More brand confusion from Blackberry
This week, Research In Motion (RIM) unveiled its new tablet product. And after months of speculation that the product would be called the “BlackPad”, and our own scathing review of the Blackberry Torch brand strategy, we were surprised to learn they were calling it “Playbook”. Which Beg to Differ thinks is a great name… for a different product…
Trying to have it both ways
In the battle of the tablets, Blackberry needed to come out strongly as the classy, powerful business suit against the jeans and turtleneck of the iPad. Indeed, RIM’s Mike Lazaridis dressed the part in an expensive suit as he delivered very un-Steve-Jobs keynote at the Blackberry developer’s conference. So far so good.
And he was talking the talk too, calling the Playbook: “the first multiprocessing, multitasking, uncompromised browsing, enterprise-ready professional-grade tablet – with raisins”. Okay, I added the raisins, but all those modifiers sure do make it sound… serious.
But it was all undermined by the name. Playbook is a wonderful name, for something you PLAY on. Yes, of course, you can spin “playbook” as a metaphor for a strategic tool, but it comes from the sports world – the world of fun and games.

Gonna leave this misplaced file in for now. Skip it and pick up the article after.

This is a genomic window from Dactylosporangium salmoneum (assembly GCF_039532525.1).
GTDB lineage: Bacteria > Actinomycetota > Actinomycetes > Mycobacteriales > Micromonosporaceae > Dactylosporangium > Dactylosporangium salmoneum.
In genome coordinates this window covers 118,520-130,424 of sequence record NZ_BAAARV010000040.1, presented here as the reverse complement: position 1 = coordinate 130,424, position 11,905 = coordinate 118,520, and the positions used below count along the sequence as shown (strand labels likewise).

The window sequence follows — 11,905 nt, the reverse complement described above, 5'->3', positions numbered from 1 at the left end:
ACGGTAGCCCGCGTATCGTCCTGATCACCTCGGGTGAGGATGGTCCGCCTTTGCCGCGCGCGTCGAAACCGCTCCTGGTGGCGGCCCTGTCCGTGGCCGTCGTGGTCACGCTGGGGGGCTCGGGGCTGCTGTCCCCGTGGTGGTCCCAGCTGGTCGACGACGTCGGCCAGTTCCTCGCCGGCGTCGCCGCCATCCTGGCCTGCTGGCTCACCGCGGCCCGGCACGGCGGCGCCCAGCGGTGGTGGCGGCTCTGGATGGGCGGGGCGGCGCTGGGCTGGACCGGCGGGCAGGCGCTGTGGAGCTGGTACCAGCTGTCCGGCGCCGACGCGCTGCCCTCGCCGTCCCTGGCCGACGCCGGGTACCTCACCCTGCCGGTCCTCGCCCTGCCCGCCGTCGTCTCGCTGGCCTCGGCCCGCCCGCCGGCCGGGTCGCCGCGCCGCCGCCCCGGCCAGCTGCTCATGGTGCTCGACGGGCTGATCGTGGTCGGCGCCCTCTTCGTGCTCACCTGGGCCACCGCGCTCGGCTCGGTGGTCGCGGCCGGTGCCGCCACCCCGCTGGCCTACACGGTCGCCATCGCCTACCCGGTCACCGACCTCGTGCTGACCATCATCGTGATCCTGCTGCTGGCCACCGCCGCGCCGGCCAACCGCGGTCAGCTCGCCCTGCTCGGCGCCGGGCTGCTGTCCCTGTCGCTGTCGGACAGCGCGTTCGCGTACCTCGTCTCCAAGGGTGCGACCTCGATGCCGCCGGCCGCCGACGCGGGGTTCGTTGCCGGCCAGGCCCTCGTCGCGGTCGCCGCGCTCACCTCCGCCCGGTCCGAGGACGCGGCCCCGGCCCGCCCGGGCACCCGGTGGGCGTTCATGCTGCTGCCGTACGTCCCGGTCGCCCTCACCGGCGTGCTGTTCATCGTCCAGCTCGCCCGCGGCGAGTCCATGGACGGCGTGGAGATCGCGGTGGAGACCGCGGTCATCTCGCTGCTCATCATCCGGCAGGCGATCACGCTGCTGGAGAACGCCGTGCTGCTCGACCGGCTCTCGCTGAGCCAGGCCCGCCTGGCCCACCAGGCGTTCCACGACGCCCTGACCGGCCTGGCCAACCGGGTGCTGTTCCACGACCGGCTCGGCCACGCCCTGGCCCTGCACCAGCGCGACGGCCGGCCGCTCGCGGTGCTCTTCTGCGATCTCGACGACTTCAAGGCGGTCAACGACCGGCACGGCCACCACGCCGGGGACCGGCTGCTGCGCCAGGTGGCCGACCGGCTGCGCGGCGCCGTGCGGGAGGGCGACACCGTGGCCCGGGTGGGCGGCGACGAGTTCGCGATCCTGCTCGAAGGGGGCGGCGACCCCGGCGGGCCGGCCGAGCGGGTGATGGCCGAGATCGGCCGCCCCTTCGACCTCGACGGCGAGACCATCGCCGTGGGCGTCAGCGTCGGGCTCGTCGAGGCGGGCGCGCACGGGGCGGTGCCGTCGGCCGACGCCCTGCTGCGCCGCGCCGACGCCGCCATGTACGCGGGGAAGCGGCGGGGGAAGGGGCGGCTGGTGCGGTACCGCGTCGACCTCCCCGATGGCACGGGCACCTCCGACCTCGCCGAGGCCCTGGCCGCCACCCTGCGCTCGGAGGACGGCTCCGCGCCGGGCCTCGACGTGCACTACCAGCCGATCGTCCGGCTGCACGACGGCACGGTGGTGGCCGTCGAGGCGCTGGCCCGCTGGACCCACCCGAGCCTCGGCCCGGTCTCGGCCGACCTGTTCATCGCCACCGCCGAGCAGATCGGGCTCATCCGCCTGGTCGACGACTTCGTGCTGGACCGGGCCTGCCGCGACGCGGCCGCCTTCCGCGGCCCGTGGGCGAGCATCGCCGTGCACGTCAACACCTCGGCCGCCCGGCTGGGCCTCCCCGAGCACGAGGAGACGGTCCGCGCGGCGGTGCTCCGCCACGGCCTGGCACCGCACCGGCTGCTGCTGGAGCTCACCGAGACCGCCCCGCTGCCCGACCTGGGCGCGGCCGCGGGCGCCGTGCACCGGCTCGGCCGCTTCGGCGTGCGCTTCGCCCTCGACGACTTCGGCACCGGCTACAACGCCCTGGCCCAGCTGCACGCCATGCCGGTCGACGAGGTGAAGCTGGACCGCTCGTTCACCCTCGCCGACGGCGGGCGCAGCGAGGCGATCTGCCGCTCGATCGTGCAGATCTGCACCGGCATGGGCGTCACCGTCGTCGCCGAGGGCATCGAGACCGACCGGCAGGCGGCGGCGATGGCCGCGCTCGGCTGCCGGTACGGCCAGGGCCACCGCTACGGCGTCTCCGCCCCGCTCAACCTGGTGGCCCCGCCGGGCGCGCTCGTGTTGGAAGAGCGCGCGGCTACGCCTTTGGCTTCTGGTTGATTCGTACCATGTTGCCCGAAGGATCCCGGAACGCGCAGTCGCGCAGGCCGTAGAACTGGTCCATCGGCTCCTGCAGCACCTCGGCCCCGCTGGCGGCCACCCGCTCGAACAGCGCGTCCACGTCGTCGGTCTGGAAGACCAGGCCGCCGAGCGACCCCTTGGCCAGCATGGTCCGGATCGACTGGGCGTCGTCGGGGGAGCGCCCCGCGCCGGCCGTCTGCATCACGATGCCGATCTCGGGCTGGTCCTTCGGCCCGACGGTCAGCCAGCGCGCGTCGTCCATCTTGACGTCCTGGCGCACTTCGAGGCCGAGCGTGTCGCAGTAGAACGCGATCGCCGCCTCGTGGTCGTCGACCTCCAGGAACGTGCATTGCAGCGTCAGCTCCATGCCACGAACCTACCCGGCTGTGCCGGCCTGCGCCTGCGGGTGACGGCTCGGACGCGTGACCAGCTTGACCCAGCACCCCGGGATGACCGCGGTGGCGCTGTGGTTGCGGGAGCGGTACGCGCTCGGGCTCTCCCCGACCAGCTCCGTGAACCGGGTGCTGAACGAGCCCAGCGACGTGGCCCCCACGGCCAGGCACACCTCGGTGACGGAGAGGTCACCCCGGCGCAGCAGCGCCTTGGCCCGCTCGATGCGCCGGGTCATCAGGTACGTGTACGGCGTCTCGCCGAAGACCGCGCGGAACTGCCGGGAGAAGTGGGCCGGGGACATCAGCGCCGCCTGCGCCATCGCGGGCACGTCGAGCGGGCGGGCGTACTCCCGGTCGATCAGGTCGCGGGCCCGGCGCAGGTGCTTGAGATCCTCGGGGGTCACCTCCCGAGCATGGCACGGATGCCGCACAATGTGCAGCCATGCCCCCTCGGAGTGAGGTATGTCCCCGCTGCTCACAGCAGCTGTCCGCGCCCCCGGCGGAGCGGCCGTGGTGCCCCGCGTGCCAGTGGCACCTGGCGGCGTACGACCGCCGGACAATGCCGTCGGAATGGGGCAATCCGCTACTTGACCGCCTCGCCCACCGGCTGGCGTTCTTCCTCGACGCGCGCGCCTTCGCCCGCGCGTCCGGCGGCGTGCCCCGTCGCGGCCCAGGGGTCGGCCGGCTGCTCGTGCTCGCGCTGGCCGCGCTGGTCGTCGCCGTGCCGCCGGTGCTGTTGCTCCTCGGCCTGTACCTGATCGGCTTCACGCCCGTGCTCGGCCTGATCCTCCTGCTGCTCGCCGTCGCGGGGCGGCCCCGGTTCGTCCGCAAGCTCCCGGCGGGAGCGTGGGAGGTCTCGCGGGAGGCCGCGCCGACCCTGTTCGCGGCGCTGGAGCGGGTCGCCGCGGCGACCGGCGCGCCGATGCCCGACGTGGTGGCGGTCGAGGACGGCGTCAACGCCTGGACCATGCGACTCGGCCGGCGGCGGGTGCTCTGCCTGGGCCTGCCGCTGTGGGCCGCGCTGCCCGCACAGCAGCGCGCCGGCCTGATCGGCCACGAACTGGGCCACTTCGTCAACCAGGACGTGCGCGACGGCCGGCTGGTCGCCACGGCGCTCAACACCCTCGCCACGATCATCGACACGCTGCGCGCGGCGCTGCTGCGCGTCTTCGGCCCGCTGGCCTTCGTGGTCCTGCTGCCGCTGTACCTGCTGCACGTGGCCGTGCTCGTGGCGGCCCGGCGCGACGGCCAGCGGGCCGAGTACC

And RIM actually tried to highlight the game-friendly features of the product.
No no no.
Every aspect of the brand story – from name to messaging to user interface to features RIM chose to highlight, should have screamed “all business”. This needed to be the tablet a corporate IT department would consider buying for mobile employees to WORK on.
Oh, and it’s not a book – either literally or in the sense of a category people will meaningfully associate with your product. A Macbook is more like a book than this – oh wait, isn’t that from Apple?
If RIM must call this a “book”, they should at least include a hinged, book-style cover to underline that as a differentiator.
But that’s just me playing. It doesn’t solve the problem.